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“Try and”—Another influence from the spoken word. This colloquial expression is related to be sure and and go + verb. They are synonymous, or nearly so, with try to, be sure to and go and. Such expressions should be confined to dialogue and informal writing.

 

Unique, very—You may use a qualifying modifier such as somewhat or very with the word unique if you are confining your meaning to the extended sense that something is “distinctively characteristic” or “peculiar” or “unusual.” But if you want to describe somebody or something as being the only one in its class or “being without like or equal” (unequaled), then a modifier should not precede unique. So if you mean to say that the Montana skies are strictly one of a kind or without like or equal, then you should not say that they are “very unique.” But if you mean to say that those skies are “unusual” or “peculiar,” then you may use the modifier very. You can avoid this thorny distinction simply by writing "The Montana skies are unusual beyond description (or most unusual)."

 

Verbs with auxiliaries—Consider this sentence: She was leaning to the left, favoring her right leg, which was hurting now. Here we have a verb, leaning, preceded by an auxiliary, was. Verbs with auxiliaries are never as sharply focused as verbs without them, because the former indicate indefinite time, whereas the latter suggest a given instant. Your goal is to let the story unfold as it happens, to keep the reader in the moment—the “ongoing present.” One thing that will help you do that is to use verbs that tell readers what’s happening right now. The example sentence, therefore, would be more focused if you dropped the was and said “She leaned.” You could also replace leaned with a more interesting verb like listed.

 

Very—Seeing this word in your writing should trigger a warning bell. Very may be used sparingly, but its use usually signals the need for a stronger word. As Mark Twain suggested, “Substitute damn every time you’re inclined to write very; your editor will delete it, and the writing will be just as it should be.” So instead of saying “She was very angry,” you could say, “She was furious.” Or use the word terrified instead of saying "very afraid." Same goes for the word real in expressions such as real quickly.

 

When / whenever—Incorrect: I saw her only whenever she was in town. The words when and whenever are both adverbs, but they have different shades of meaning. When means “at what time” or “at or during which time,” as in Call me when you’re ready and I heard the birds singing when I awoke. Whenever means “at whatever time,” as in I’ll meet you whenever you like.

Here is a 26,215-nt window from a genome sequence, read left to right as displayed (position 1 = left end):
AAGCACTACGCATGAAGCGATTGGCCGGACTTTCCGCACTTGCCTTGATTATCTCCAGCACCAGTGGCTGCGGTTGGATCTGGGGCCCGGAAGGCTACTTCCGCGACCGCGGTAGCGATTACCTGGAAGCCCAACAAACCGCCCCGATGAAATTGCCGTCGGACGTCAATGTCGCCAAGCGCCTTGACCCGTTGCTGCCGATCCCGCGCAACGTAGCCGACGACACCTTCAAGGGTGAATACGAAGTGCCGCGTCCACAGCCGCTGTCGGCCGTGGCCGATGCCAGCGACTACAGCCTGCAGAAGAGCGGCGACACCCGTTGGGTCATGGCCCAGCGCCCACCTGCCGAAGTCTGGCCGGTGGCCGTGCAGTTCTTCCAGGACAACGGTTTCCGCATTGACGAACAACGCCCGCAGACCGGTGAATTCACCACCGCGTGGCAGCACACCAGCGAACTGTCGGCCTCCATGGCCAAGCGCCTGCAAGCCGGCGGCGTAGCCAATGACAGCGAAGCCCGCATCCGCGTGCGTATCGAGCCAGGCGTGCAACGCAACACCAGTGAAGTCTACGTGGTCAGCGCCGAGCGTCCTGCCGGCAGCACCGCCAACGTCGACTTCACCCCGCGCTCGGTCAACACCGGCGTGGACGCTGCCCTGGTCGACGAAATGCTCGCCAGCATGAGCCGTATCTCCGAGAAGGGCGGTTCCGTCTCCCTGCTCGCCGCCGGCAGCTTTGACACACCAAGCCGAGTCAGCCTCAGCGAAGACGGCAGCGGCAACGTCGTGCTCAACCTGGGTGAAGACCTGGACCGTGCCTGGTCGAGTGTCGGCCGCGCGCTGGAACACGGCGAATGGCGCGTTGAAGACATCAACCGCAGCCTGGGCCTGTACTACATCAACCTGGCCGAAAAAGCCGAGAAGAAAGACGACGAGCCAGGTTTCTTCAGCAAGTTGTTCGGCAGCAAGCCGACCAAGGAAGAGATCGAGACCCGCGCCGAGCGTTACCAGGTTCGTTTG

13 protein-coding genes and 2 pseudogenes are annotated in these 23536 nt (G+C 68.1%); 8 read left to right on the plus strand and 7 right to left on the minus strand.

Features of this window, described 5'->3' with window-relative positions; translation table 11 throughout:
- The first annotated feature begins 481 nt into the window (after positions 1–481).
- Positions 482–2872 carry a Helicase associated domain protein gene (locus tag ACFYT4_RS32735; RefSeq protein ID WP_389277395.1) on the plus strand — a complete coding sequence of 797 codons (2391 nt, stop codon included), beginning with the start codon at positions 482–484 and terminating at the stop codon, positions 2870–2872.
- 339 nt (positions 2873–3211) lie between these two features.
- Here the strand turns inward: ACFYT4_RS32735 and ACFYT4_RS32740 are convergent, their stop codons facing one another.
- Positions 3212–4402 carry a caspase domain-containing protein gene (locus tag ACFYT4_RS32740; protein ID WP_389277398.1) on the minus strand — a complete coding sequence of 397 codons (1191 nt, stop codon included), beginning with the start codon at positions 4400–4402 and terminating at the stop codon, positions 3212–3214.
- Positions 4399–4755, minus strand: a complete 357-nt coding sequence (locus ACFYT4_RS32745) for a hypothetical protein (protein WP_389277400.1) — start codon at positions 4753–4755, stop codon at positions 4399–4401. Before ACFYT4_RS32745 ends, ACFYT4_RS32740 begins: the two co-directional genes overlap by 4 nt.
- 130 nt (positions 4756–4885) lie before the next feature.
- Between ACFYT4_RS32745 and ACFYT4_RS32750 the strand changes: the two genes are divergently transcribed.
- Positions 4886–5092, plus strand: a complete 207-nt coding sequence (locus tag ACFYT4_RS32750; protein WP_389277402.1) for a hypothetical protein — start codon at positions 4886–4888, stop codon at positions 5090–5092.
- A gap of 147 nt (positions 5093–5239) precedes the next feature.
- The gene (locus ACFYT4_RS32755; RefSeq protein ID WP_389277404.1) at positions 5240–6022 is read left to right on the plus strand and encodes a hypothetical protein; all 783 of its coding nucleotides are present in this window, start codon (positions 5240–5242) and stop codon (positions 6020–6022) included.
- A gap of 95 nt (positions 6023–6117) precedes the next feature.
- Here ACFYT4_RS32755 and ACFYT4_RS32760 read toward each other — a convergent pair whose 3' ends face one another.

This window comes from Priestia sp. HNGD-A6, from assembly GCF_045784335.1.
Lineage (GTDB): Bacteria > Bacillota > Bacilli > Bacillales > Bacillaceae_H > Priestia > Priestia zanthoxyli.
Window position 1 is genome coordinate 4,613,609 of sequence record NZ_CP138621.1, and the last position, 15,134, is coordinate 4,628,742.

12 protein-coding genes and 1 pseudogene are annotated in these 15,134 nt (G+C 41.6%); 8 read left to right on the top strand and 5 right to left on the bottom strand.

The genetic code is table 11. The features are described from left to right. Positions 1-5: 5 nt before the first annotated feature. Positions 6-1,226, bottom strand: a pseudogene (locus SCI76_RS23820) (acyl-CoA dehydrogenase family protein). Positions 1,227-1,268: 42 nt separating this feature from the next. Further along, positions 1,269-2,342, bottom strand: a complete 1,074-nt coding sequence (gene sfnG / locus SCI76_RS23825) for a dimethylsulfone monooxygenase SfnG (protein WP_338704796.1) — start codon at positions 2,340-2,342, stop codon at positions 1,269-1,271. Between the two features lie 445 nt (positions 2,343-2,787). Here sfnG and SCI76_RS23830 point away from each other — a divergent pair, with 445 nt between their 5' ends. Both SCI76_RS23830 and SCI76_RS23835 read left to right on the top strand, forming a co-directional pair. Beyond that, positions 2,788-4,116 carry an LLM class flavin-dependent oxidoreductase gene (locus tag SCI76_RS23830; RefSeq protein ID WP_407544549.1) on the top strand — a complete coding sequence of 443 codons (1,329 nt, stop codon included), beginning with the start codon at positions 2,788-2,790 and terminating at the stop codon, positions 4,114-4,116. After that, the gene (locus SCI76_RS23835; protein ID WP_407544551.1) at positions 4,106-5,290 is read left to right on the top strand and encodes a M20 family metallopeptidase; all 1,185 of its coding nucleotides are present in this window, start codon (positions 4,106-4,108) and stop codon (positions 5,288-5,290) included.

Who / that—The word that may have a long history of referring to people as well as things, but it can sound illiterate in some contexts where you’re obviously referring to humans—a habit that writers have picked up from spoken American English. Despite the long use (or misuse) of that in connection with people, current English textbooks maintain that who should be used to refer to people or to animals with names or special talents. That and which, they say, should be used to refer to animals, things, and sometimes to anonymous or collective groups of people. But note: using that can sometimes get you out of some tough situations, like this one:

 

“Did she say it was a man or a book that she curled up with last night?”

 

You may also use that to refer to people in dialogue, because that’s the way most Americans speak.

 

Who / whomWho is the subject, and whom is the object in a sentence. Subject: Who hit the ball? He hit the ball. Object: He hit the ball to Roger. He hit the ball to whom (him)? [indirect object of the verb hit]. To decide between who (subjective) and whom (objective), test your sentence by substituting the word he (subjective). If you are forced by sentence construction to change the word he to him (objective), then you know that you need whom there (they both end with m, which signifies that they’re in the objective case).

 

Will / would & may / mightWould, the past tense of will, and might, the past tense of may, serve a variety of auxiliary functions, often to express an action or outcome that is conditional. Would, for instance, when linked to another verb, can express a contingency or possibility (If they were coming, they would be here by now); a wish, desire, or intent; willingness or preference; plan or intention; customary or habitual action; consent or choice; probability or presumption, etc. Might serves a similar auxiliary function, often expressing a condition of less probability or possibility than may.

 

Your / you’re—Careful! Your is a possessive pronoun (Is this your car?), and you’re is a contraction of the words you and are (You’re the one I love).

 

 

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Common errors - page 6

 

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